Advice For Helping Deaf Loved One Recover from Injury

Notsounique

New Member
Joined
Jul 29, 2022
Messages
2
Reaction score
1
Hi! My loved one is profoundly deaf and has suffered a brain injury and is currently in a coma. She is a teenager, so we’re hoping she can recover. However, the medical staff doesn’t seem to take into account the fact that’s she’s deaf when treating her. We primarily communicate in ASL. And ASL is her first and primary language. Medical staff keep saying “talk to her.” But we know she can’t hear us. Anyone have any insight into alternative ways to communicate with a unconscious Deaf loved one? We are trying to sign in her hand, but her ASL was visual and not tactile, so we don’t know if it’s actually helping. Any experiences, thoughts, or feedback is welcomed! Thanks so much!
 

EllietheEncourager

Active Member
Joined
Jun 30, 2020
Messages
160
Reaction score
85
It sounds like you're doing all you can; you are showing up and showing her love. "talk to her" seems like blanket advise not personalized to her. I've seen a deaf/hearing couple say "I love you" in the dark by pressing the hand sign (which is pretty distinctive) into the others back, shoulder, chest. That's the most anyone can do, let her know she is loved while she fights. Maybe things like brushing her hair or painting her nails. tactile ways of letting her know you are there could do the same? I wish her a speedy recovery and you all the very best.
 

EllietheEncourager

Active Member
Joined
Jun 30, 2020
Messages
160
Reaction score
85
I just ended a relationship that lasted for 6yrs, I’m going through a terrible depression, I need help and advice tips
I'm so sorry to know you are hurting; 6 years of dedication to someone is a long time.

Looking at yourself and dedicating the same amount of love to your own happiness is a way forward. You are enough of a person without a relationship. You will be happy again, both by yourself or with someone new. Getting out to do the things you love is a great way to find like minded/hearted people. Don't wallow in the pain too long. People have all kinds of silly rules for how long your should wait; I used to wait a while but then I realized...I already spent x time on something that ultimately didn't serve me. Why should I not seek what I'm searching for; no time like the present. It's a gift that we could stop receiving at any time.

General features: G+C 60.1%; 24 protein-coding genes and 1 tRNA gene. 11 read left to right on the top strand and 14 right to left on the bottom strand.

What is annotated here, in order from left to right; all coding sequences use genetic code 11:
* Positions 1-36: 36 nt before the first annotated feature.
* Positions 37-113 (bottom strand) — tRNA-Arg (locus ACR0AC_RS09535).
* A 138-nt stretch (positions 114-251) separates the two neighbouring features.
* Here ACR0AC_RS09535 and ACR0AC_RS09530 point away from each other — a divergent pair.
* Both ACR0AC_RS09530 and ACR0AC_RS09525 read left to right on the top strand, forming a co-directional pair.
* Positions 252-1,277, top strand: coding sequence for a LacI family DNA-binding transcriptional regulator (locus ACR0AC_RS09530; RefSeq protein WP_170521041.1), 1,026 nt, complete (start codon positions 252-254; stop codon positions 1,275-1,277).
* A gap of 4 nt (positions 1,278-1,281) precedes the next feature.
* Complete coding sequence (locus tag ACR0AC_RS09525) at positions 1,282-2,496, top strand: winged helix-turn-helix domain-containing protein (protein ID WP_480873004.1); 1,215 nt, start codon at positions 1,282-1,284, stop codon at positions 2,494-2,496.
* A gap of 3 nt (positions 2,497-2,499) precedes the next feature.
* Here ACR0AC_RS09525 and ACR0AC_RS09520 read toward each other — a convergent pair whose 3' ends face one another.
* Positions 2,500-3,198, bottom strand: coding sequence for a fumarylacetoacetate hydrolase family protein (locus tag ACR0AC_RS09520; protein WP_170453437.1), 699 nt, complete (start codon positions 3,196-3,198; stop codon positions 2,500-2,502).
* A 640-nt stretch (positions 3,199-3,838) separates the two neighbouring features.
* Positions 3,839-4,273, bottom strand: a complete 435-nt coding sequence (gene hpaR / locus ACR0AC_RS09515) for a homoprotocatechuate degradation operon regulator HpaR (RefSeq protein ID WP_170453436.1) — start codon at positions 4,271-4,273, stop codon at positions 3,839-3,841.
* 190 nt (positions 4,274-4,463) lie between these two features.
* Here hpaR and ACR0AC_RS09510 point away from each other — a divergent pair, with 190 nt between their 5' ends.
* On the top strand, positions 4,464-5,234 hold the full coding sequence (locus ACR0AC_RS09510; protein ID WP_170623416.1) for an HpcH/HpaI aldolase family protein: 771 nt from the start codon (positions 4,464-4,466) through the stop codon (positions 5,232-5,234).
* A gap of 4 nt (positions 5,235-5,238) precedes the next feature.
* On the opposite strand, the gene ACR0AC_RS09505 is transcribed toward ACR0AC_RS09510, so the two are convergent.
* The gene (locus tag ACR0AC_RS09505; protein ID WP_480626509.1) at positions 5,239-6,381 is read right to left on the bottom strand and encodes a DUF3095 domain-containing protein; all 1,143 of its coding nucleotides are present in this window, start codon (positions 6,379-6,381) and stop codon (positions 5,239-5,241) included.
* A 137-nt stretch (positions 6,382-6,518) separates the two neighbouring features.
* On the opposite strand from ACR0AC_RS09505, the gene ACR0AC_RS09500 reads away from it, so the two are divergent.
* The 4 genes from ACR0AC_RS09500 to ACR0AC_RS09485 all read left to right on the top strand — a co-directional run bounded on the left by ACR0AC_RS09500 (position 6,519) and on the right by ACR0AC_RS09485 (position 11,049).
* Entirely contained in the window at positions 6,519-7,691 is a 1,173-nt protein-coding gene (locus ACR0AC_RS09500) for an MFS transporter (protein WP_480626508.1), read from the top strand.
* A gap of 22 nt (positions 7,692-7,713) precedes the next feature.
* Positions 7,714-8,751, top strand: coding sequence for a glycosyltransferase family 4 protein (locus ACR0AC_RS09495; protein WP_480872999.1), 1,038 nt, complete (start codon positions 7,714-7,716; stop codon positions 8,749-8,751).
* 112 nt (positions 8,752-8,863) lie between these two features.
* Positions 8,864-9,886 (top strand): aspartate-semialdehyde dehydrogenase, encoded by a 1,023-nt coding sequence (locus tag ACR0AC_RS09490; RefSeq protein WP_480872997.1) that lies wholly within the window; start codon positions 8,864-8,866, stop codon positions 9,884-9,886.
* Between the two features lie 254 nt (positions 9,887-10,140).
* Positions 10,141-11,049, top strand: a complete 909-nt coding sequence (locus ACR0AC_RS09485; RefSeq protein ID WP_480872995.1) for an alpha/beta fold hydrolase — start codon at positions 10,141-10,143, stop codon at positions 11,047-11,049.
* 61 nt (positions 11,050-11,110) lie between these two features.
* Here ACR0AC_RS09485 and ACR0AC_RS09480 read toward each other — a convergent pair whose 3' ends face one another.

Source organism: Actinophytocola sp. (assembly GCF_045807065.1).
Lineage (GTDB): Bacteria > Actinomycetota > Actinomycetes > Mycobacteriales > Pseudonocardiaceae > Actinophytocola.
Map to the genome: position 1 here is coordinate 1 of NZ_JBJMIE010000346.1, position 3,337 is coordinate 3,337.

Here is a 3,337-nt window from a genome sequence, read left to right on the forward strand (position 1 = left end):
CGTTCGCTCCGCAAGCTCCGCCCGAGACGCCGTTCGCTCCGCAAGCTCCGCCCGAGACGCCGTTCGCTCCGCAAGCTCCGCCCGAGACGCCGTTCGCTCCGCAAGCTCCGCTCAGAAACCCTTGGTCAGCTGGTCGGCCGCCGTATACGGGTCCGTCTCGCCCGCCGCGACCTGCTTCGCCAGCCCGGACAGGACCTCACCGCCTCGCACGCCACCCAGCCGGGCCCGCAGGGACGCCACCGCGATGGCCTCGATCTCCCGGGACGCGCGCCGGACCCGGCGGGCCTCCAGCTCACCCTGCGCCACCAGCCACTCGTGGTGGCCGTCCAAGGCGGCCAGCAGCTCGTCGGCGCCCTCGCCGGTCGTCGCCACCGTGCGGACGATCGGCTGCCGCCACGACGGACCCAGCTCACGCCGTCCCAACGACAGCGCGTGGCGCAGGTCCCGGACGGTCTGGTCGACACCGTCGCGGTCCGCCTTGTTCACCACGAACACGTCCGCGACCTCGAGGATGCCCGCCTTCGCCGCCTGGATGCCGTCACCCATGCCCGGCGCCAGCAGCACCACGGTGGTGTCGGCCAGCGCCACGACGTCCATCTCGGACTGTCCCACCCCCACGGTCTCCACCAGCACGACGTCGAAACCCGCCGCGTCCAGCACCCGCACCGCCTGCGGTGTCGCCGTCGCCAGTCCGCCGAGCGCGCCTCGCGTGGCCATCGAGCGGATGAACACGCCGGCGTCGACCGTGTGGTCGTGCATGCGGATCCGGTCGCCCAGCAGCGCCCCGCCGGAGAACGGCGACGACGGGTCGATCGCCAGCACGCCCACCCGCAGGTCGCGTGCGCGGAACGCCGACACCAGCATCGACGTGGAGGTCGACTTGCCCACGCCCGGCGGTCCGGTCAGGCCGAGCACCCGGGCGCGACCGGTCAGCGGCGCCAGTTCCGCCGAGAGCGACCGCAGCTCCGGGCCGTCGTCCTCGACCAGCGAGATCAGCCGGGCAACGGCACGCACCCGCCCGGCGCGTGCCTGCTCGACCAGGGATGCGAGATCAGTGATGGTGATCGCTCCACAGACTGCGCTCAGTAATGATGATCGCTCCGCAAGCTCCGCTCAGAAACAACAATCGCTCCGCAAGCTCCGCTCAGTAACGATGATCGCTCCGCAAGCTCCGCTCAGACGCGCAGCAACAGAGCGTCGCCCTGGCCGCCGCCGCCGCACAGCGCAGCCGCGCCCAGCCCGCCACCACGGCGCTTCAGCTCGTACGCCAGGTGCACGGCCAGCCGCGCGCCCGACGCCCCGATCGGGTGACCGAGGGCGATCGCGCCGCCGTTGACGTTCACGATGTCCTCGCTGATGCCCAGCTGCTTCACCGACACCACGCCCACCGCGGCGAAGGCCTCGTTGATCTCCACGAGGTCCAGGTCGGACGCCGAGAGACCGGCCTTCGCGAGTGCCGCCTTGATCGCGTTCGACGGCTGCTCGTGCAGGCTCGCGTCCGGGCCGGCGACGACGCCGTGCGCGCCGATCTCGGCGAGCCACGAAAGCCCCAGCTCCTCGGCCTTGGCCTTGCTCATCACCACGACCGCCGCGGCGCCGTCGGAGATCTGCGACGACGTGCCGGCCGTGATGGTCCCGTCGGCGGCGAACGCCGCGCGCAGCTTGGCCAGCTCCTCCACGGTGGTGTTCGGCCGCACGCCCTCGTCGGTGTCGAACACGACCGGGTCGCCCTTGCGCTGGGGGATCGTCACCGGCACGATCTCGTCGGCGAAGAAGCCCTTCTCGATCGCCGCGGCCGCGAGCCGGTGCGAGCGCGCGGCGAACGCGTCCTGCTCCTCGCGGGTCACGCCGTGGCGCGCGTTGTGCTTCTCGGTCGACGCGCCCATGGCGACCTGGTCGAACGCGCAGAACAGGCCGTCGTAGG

You're not alone in your grief. All the best to you.
 

zephren

Well-Known Member
Joined
Sep 14, 2015
Messages
741
Reaction score
278
I'm so sorry to know you are hurting; 6 years of dedication to someone is a long time.

Looking at yourself and dedicating the same amount of love to your own happiness is a way forward. You are enough of a person without a relationship. You will be happy again, both by yourself or with someone new. Getting out to do the things you love is a great way to find like minded/hearted people. Don't wallow in the pain too long. People have all kinds of silly rules for how long your should wait; I used to wait a while but then I realized...I already spent x time on something that ultimately didn't serve me. Why should I not seek what I'm searching for; no time like the present. It's a gift that we could stop receiving at any time.